Recession job losses not so bleak: StatsCan

The recent recession was not as bad, employment-wise, as previous economic downturns have been, a report suggests Wednesday.

Employment performance better than in 2 previous slowdowns

A worker at Chrysler's Windsor, Ont., assembly plant is shown. Canadian employment rebounded more quickly in 2010 than it did in past recessions, Statistics Canada said Wednesday. (Rebecca Cook/Reuters)

The recent recession was not as bad, employment-wise, in Canada as previous economic downturns have been, a report suggests.

Employment rebounded more quickly than in Canada's two previous recessions in the 1980s and 1990s, Statistics Canada said Wednesday.

The agency looked at the recessions of 1981-1984 and 1990-1994 and compared them with the period between October 2008 and October 2010.

Not only was the total job loss not as large, but the job market also rebounded more quickly, the agency found.

Canadian employment peaked in October 2008. Over the next 12 months, more than 400,000 jobs were lost. But those figures began to rebound quickly from late 2009 onward.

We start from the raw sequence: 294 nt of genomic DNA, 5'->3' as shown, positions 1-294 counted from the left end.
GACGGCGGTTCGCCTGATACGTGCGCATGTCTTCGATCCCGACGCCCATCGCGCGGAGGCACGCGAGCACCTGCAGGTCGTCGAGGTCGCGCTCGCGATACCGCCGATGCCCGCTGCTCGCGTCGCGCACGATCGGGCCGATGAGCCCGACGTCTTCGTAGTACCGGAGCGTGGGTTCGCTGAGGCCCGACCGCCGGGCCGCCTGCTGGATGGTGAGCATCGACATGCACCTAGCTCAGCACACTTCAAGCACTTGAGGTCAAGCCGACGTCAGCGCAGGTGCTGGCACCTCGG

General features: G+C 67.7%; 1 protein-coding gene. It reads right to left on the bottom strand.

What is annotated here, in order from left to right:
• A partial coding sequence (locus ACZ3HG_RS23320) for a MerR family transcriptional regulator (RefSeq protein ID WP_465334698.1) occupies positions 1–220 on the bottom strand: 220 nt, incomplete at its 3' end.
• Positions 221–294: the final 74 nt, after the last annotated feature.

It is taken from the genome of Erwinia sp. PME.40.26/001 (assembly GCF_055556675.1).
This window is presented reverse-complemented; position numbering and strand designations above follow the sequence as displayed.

By January, the figure had fully recovered — 27 months after its initial trough.

In the recession of the early 1980s, that process took 39 months. In the 1990s, it took a full 52 months.

Despite the mathematical recovery, 800,000 more people remain out of work now than there were before the recession. That figure is not just those officially classed as unemployed — it includes people who were not looking for jobs and as such are not registered as officially unemployed.

Still, that increase is smaller than during the two previous downturns, especially because the unemployed population grew at a slower pace during the recent downturn.

Between October 2008 and October 2010, the number of officially unemployed people increased by 341,000, or 31 per cent. During the first two years of the 1990s downturn, unemployment increased by 453,000 or 42 per cent. In the first two years of the 1980s recession, unemployment grew by 669,000 or 75 per cent.

One reason for the slower pace of unemployment growth the latest time was a decrease in layoffs, the agency said.

Between October 2008 and October 2010, the number of permanent layoffs rose by about 86,000 or 30 per cent. This was below the increases of 57 per cent from April 1990 to April 1992 and 116 per cent from June 1981 to June 1983.

And between October 2008 and October 2010, the number of unemployed people who had been without a job for at least one year almost doubled.

But that's still a slower pace than in the previous two periods — the figure more than doubled in the 1990s and almost quadrupled in the 1980s.